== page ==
A particular interesting side effect of the heavy use of variant covers is that there are less "iconic" cover images due to the dilusion of the appeal of that cover and lack of people seeing it due to having multiple covers of the same issue. Think of any important single issue in the past ten years and you will probably find that it had one or more variant covers or simply featured an homage to the past.
Counterpoint - Collector mentality
There is still a big enough collector mentality for Marvel (and other companies) to warrant publishing variant covers. The best proof of this was the recent Amazing Spider-Man issue with the Barack Obama variant covers, one for the original print and one for each subsequent reprint.
This Amazing Spider-Man issue was the biggest draw of "collectors" into comic book shops since the much-publicized "Death of Superman" in Superman #75 or the million plus seller, X-Men #1, and its barrage of variant covers, and quickly became one of the highest selling titles of this decade, going so far as to be the top selling comic two months in a row.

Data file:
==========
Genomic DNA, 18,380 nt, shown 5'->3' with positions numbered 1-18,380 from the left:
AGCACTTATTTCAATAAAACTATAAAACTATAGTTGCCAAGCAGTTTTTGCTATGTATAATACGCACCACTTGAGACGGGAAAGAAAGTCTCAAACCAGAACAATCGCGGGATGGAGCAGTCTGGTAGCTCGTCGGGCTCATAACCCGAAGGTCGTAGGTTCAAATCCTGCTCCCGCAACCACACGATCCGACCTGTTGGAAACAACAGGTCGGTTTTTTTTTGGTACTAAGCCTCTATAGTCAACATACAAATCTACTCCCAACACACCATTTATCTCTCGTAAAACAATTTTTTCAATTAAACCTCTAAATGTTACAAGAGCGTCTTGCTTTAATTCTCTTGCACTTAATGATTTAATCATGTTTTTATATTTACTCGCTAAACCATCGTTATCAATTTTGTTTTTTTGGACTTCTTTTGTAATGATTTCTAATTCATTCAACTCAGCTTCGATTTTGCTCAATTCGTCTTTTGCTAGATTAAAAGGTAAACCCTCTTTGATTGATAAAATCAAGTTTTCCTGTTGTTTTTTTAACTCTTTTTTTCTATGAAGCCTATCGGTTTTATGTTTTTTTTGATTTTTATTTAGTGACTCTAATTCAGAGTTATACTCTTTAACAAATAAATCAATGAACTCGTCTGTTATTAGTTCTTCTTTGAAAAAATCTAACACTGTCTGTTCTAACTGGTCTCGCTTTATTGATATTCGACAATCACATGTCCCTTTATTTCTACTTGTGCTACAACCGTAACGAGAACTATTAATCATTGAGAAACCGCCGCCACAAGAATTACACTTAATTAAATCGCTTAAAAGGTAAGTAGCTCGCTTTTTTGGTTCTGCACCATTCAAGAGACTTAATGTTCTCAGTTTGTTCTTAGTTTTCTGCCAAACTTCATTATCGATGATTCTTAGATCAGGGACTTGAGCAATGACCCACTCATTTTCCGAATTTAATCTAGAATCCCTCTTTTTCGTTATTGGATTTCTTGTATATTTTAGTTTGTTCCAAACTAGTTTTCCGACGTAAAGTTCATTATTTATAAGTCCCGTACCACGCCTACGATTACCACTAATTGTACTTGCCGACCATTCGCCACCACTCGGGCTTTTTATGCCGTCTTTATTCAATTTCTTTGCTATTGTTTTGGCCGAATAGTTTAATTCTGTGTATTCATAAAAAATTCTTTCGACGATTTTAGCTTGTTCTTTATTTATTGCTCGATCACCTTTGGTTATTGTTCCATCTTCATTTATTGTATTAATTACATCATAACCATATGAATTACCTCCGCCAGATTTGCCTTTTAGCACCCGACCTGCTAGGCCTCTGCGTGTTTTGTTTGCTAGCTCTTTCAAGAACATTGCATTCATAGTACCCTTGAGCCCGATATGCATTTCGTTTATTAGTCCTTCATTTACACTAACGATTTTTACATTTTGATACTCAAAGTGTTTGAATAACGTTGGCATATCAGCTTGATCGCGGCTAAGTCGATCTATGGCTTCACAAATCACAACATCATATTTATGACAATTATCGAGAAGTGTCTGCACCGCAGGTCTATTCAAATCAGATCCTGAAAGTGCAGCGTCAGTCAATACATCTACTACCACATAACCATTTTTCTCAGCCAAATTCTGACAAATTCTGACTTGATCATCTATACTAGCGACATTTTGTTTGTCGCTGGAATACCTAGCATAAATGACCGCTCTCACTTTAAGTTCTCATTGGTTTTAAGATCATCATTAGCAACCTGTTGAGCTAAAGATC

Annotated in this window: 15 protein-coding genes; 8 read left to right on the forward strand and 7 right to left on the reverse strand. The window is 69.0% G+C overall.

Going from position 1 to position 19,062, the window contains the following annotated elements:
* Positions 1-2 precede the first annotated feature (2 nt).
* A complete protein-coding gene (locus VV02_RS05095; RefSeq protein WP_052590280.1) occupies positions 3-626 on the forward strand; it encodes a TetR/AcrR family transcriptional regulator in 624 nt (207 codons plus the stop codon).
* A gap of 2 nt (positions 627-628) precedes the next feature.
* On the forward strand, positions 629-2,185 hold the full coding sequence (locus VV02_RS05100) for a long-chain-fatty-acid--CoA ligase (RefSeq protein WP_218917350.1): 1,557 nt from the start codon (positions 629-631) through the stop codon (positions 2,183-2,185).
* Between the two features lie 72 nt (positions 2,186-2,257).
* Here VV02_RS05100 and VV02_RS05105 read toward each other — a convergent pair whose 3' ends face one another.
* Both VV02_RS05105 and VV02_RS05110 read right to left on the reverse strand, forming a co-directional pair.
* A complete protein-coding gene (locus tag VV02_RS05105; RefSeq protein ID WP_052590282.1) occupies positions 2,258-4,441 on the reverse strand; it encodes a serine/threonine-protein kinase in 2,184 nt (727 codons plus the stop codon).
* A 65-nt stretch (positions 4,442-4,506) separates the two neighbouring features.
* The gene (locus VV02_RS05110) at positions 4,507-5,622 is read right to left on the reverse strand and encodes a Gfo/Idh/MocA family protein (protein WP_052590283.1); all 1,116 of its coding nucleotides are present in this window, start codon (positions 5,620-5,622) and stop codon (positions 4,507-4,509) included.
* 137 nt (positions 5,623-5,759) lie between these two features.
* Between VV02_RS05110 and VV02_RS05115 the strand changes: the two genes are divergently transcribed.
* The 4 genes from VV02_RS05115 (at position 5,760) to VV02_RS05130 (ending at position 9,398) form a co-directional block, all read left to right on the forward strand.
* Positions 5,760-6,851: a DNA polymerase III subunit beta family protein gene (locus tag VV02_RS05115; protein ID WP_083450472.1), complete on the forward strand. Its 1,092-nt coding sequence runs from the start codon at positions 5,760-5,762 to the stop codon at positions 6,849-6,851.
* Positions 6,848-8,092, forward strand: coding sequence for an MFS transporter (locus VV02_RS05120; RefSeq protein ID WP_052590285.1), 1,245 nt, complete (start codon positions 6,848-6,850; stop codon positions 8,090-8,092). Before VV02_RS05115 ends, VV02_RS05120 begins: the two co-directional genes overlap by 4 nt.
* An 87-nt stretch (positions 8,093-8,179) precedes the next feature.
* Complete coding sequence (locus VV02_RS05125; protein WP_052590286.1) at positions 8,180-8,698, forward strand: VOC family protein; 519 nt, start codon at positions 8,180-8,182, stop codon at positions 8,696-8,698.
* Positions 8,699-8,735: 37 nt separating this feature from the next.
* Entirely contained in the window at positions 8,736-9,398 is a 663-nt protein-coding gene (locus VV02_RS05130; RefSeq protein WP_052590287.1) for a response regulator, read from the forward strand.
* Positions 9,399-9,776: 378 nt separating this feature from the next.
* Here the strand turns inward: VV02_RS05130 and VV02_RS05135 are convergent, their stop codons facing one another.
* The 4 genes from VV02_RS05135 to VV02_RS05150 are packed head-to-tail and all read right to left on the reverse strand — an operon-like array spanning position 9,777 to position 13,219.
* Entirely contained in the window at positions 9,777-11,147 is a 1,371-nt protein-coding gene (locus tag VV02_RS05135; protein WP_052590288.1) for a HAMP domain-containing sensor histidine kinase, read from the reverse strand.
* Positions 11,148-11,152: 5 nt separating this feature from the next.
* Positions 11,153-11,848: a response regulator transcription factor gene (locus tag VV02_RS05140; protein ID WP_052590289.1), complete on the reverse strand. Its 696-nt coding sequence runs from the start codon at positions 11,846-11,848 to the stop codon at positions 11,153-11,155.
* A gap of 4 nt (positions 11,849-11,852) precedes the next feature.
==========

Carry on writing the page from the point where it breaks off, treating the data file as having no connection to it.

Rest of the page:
It is hard to measure just how much of an impact variant covers have on less publicized issues, as the sales charts do not give us an insight into how big of a fraction any give issue's sales belonged to variant covers. From personal experience, however, I know that some people still buy and even pay more for variant covers on the same week they are released.
Solution - Less Coverage
Mass amounts of variants are also a disturbing trend from the 90's and it's only a matter of time before we see ridiculous chromium or other gimmicks return at the rate they are going with some of these things.- Kirk Warren
However, the problem arises from the fact that, if left unchecked, it could create a speculator bubble that, once burst, could cripple the industry, similar to what it happened in the 90's.